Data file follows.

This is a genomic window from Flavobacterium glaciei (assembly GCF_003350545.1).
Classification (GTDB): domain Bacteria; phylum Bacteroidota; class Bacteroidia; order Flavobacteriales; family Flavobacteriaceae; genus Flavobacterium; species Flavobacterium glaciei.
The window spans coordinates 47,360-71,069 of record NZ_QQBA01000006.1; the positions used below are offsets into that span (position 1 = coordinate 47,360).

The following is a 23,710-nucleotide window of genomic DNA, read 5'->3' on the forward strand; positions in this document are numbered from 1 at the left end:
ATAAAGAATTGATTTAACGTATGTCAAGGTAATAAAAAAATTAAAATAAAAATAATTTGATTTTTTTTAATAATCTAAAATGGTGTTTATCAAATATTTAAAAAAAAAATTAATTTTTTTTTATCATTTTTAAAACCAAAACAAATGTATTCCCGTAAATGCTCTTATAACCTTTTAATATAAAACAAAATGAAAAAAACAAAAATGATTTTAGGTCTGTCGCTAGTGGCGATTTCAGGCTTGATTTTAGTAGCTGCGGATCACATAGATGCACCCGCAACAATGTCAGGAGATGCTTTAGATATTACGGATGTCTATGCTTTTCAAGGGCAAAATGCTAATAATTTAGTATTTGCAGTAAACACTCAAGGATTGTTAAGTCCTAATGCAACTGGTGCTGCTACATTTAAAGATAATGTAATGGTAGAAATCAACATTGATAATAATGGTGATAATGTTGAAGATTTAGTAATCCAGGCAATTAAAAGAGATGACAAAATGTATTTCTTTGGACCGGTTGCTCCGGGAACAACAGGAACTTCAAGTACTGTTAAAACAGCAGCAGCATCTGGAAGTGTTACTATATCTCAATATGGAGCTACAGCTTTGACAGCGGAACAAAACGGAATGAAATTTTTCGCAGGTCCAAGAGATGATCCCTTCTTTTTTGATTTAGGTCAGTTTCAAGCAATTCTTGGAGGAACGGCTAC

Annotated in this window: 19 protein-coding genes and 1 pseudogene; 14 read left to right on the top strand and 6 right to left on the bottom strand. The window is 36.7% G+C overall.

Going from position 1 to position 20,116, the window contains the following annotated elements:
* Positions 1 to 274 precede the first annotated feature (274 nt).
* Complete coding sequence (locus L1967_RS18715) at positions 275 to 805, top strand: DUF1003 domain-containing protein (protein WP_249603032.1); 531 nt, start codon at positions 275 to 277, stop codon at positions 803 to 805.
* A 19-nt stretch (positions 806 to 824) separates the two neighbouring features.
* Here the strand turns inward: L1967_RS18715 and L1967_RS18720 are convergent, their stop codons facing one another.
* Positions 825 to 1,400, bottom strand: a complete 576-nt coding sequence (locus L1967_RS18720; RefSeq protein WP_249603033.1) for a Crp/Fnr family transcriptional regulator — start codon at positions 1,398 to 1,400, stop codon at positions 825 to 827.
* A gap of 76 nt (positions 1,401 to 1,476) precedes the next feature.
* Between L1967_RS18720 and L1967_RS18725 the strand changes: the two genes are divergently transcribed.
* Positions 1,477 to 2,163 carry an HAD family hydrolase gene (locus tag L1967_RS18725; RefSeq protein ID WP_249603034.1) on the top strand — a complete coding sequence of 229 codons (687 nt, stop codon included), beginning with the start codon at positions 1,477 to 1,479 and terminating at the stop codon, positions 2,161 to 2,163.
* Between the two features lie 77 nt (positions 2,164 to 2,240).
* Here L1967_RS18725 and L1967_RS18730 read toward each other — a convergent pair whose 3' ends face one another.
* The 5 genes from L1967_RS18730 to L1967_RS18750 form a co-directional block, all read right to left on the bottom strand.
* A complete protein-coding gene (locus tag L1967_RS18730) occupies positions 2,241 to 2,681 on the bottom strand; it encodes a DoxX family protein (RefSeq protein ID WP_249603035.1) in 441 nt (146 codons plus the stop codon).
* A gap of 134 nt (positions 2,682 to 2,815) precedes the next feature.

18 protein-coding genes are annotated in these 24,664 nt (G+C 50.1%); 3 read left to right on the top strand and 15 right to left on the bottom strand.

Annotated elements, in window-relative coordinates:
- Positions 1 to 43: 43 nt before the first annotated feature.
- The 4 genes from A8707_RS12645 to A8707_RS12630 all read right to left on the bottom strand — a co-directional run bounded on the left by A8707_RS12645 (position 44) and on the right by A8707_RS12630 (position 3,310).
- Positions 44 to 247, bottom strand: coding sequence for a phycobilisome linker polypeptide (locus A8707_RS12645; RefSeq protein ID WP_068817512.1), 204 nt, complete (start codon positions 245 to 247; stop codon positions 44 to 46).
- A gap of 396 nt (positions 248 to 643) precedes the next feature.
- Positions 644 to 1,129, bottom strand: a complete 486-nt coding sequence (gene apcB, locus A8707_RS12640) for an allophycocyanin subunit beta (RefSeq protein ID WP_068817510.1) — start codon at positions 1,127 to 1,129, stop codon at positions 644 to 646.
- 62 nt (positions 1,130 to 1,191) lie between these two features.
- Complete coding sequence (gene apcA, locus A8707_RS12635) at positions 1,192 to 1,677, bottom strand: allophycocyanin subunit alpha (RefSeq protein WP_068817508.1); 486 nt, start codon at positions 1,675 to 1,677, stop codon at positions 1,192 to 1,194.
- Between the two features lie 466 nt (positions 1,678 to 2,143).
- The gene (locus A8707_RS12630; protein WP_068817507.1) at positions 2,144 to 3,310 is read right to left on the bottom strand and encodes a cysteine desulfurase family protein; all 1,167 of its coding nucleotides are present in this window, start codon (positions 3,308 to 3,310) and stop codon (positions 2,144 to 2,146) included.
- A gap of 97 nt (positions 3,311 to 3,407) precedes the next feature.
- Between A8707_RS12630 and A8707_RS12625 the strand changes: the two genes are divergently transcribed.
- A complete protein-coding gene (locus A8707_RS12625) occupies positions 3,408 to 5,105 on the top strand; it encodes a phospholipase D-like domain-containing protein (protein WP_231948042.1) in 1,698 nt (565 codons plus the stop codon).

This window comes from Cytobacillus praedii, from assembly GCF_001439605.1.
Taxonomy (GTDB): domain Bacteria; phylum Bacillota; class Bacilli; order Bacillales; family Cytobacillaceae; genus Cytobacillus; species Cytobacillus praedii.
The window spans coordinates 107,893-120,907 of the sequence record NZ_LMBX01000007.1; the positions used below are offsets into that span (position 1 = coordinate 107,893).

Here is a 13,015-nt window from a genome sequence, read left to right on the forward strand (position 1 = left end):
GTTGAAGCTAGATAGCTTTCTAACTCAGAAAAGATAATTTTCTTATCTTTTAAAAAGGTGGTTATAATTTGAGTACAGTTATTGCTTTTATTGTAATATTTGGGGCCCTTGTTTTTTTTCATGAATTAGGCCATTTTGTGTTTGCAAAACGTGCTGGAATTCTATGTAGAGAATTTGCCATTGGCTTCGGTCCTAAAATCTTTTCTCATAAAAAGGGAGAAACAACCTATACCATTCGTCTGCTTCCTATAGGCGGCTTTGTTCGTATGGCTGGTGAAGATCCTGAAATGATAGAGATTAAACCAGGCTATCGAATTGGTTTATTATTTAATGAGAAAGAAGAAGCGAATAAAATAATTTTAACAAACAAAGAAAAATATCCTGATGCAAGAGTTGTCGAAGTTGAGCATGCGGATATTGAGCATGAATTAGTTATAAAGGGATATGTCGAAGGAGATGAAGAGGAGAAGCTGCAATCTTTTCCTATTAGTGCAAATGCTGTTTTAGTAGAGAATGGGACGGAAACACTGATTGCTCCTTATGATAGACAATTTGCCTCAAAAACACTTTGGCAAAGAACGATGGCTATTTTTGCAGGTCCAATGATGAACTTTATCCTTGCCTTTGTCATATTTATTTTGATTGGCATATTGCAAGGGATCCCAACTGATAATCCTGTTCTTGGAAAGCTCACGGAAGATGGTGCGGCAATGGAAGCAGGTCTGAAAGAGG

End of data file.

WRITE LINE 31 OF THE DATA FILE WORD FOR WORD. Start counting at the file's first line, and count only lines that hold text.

- The gene (locus A8707_RS12630; protein WP_068817507.1) at positions 2,144 to 3,310 is read right to left on the bottom strand and encodes a cysteine desulfurase family protein; all 1,167 of its coding nucleotides are present in this window, start codon (positions 3,308 to 3,310) and stop codon (positions 2,144 to 2,146) included.